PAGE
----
ROBERT SIEGEL, HOST:
Artificial intelligence, AI, is the subject of great hopes, dire warnings and now a congressional caucus. House members John Delaney, a Maryland Democrat, and Pete Olson, a Texas Republican, formed the bipartisan Artificial Intelligence Caucus, and they are our guests on All Tech Considered.
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SIEGEL: Congressmen, welcome to the program.
JOHN DELANEY: Thanks for having us.
PETE OLSON: Thank you.
SIEGEL: First I'd like to hear briefly why each of you saw the point of forming a caucus to address artificial intelligence. First, Congressman Delaney, why?
DELANEY: Well, if you go outside of government and you talk to people in business, academia, the nonprofit world, they're obsessed with how the pace of innovation is really changing society. And we spend very little time on that here in the Congress. And that's why it's such a good opportunity for me to work with my colleague here and create a group where we can convene some of the best thinkers on these issues around the country to make these things more beneficial for our citizens in general.
SIEGEL: Well, let's hear from your colleague. Congressman Olson, you're a Texas Republican. Why did you join and form this caucus?
OLSON: Robert, my generation thinks AI, they think of "2001: A Space Odyssey." That is not the AI we know right now. It's our job right now to educate our colleagues and come together, get this thing rolling 'cause it is our future.
SIEGEL: The founder of Tesla and SpaceX, Elon Musk, has issued some warnings about AI. He says at some point, it'll be so advanced it'll disrupt jobs in the transportation sector and elsewhere. He also predicts more apocalyptic scenarios like a war fought over control of AI. And he's urged officials of - in the U.S. to be more proactive. You formed a caucus. Do you think that Congress is being proactive enough, or is Mr. Musk being alarmist?
DELANEY: Sure. We all think about the Terminator movies, and we see - think about some drones that are empowered with artificial intelligence that could go off and kill 10,000 people in 30 seconds or something. But we have to realize between now and then, there's going to be a thousand opportunities for human intervention in the programming and in the transparency and in kind of collective rulemaking with the private sector and the government working together to prevent these things from happening.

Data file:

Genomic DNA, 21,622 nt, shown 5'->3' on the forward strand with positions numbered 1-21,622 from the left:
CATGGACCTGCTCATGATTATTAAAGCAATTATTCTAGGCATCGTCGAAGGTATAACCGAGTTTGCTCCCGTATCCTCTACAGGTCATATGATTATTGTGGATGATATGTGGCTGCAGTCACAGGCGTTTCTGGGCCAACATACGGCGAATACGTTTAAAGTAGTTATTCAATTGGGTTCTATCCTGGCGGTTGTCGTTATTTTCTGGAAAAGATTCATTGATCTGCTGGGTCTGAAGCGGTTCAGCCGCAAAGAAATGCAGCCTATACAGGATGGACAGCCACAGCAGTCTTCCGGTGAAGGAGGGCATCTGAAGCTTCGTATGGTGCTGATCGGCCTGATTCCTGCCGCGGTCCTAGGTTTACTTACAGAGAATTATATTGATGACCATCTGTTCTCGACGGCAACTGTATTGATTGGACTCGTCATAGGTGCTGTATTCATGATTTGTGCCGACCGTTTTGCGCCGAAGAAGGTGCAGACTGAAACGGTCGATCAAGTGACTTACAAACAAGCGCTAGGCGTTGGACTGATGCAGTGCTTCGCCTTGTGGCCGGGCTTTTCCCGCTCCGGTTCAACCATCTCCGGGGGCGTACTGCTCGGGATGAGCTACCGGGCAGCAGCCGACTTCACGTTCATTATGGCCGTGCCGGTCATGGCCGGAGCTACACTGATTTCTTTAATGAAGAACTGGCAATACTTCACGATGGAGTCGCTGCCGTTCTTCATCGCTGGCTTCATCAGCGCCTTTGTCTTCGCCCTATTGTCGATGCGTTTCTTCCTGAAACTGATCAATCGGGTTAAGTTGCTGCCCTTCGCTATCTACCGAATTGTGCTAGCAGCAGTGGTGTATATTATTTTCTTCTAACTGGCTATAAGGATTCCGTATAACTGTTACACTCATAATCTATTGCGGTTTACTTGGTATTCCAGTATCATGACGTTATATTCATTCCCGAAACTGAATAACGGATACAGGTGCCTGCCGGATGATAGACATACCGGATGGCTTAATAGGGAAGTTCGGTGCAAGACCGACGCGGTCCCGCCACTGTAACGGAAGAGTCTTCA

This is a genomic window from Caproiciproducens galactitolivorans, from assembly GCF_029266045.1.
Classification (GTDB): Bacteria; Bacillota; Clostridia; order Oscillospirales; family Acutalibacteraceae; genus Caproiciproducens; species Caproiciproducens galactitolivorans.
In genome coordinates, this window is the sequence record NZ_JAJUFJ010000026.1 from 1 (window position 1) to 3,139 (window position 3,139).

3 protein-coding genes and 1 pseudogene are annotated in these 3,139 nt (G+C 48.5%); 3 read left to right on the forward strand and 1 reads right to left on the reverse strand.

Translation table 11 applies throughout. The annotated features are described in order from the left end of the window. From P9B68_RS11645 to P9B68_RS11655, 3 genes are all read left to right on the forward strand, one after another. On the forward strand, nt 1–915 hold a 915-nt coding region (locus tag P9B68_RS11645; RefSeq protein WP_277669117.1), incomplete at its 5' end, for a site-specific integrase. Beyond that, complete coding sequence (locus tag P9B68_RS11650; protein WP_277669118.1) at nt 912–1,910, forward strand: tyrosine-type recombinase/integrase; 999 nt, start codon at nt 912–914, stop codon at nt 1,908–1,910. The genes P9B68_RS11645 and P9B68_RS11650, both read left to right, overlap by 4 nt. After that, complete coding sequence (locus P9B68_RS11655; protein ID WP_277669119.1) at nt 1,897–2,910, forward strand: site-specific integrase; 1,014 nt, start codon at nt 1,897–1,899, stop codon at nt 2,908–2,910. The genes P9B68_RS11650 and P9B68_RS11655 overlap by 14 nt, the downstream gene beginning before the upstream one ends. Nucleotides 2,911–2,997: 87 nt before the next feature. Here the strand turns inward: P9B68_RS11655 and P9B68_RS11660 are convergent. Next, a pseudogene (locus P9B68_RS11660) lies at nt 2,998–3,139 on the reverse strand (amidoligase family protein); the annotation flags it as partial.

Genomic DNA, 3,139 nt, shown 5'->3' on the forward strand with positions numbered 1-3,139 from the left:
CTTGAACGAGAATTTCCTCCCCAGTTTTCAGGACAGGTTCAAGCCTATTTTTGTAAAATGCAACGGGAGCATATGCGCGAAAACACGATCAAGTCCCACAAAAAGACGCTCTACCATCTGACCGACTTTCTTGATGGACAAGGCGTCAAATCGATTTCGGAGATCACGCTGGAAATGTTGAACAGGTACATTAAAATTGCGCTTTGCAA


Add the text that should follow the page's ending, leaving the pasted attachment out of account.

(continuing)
And as it relates to jobs, there's no question it's going to disrupt a lot of jobs. But historically innovation has always created more jobs than it's taken away. So you know, I tend to be a little more bullish on the long-term employment trajectory even in a world with a lot of artificial intelligence.
SIEGEL: I'm curious to hear how you - and I'll ask Congressman Olson - how do you deal with one particular future shock here, which is, we could at some point have autonomous vehicles that vastly reduce the number of, say, automobile fatalities. But if those fatalities that do occur, even though they may be far fewer than what we would experience otherwise, are caused by defects in a machine and are accidents that a human driver could have avoided, I think there's something in human nature that says I could have prevented - there's something wrong here. We can't have that. How do you solve that problem?
OLSON: Robert, that's a problem solved with education. I mean the bottom line is this is much better for our future - having those vehicles out there, where as you mentioned, accidents that kill people will be much, much less. There may be some mistake, and that will be settled by a lawsuit. But the bottom line is over time, these cars will be safer. It'll empower people, particularly elderly, wounded people, people with disabilities. They will have a life back 'cause they'll have mobility - just one example of how AI is the future.
SIEGEL: By the way, I just assume - Congressman Olson, I assume that the armed services would be pretty far ahead in these matters, aren't they?
OLSON: Robert, I'm sure they're doing that work, but I'm not aware of what they're doing. I mean that's part of it. Again, this is so versatile for transportations, for military, for NASA, for offshore drilling, deepwater drilling, all sorts of issues we can apply this technology to to change people's lives and create American jobs.
SIEGEL: That's Republican Congressman Pete Olson of Texas. And Congressman John Delaney, Democrat of Maryland, since this was your idea initially to have this caucus, just tell me in brief, what would you accomplish if the caucus works well?
DELANEY: We've got a specific piece of legislation that I'm working with Pete on. It's called the Future of AI Act, which would create a federal advisory committee at the Department of Commerce to examine AI. I think it'd be great if Congress was actually getting some smart reports from our government about how the Treasury Department thinks it's going to affect financial markets, how the Department of Defense thinks this is going to affect weapons applications in the future, how the Department of Labor thinks this is going to affect employment.
I'd love to see a situation where the various departments of the government were reporting on their best guesses as to how this will play out over the next five, 10, 25 years. That would help us as legislators. And I think we in Congress can guide the government to put that kind of framework in place.
SIEGEL: Maryland Congressman John Delaney and Texas Congressman Pete Olson, Democrat and Republican respectively, thanks for talking with us about the Artificial Intelligence Caucus.
DELANEY: Thank you, Robert.
OLSON: You're quite welcome. Thank you.
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